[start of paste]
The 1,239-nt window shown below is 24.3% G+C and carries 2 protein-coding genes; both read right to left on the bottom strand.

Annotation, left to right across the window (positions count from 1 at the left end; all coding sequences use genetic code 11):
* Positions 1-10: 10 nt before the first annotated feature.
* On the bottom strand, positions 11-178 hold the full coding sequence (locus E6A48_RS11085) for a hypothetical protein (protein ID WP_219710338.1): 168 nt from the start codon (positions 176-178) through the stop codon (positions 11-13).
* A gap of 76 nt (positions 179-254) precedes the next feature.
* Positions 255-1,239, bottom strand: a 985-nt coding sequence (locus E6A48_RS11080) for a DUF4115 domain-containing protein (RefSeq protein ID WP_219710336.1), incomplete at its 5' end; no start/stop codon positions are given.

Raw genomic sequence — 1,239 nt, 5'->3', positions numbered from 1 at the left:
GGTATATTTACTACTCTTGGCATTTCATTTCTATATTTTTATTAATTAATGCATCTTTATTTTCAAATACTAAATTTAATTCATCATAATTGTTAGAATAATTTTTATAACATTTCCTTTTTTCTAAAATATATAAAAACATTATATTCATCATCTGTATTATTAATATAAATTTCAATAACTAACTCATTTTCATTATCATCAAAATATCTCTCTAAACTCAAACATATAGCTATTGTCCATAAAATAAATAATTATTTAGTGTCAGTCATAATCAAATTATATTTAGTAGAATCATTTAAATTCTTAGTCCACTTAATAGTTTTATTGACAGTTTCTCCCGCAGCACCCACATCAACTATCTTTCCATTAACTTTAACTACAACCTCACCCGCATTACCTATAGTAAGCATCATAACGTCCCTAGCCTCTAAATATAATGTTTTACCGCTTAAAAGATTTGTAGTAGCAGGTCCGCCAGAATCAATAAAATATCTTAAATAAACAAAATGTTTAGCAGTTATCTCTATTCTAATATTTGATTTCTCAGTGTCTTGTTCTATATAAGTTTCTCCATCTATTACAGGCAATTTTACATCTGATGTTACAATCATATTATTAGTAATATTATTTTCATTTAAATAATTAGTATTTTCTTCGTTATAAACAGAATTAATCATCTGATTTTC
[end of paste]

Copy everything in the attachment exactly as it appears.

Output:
The 1,239-nt window shown below is 24.3% G+C and carries 2 protein-coding genes; both read right to left on the bottom strand.

Annotation, left to right across the window (positions count from 1 at the left end; all coding sequences use genetic code 11):
* Positions 1-10: 10 nt before the first annotated feature.
* On the bottom strand, positions 11-178 hold the full coding sequence (locus E6A48_RS11085) for a hypothetical protein (protein ID WP_219710338.1): 168 nt from the start codon (positions 176-178) through the stop codon (positions 11-13).
* A gap of 76 nt (positions 179-254) precedes the next feature.
* Positions 255-1,239, bottom strand: a 985-nt coding sequence (locus E6A48_RS11080) for a DUF4115 domain-containing protein (RefSeq protein ID WP_219710336.1), incomplete at its 5' end; no start/stop codon positions are given.

Raw genomic sequence — 1,239 nt, 5'->3', positions numbered from 1 at the left:
GGTATATTTACTACTCTTGGCATTTCATTTCTATATTTTTATTAATTAATGCATCTTTATTTTCAAATACTAAATTTAATTCATCATAATTGTTAGAATAATTTTTATAACATTTCCTTTTTTCTAAAATATATAAAAACATTATATTCATCATCTGTATTATTAATATAAATTTCAATAACTAACTCATTTTCATTATCATCAAAATATCTCTCTAAACTCAAACATATAGCTATTGTCCATAAAATAAATAATTATTTAGTGTCAGTCATAATCAAATTATATTTAGTAGAATCATTTAAATTCTTAGTCCACTTAATAGTTTTATTGACAGTTTCTCCCGCAGCACCCACATCAACTATCTTTCCATTAACTTTAACTACAACCTCACCCGCATTACCTATAGTAAGCATCATAACGTCCCTAGCCTCTAAATATAATGTTTTACCGCTTAAAAGATTTGTAGTAGCAGGTCCGCCAGAATCAATAAAATATCTTAAATAAACAAAATGTTTAGCAGTTATCTCTATTCTAATATTTGATTTCTCAGTGTCTTGTTCTATATAAGTTTCTCCATCTATTACAGGCAATTTTACATCTGATGTTACAATCATATTATTAGTAATATTATTTTCATTTAAATAATTAGTATTTTCTTCGTTATAAACAGAATTAATCATCTGATTTTC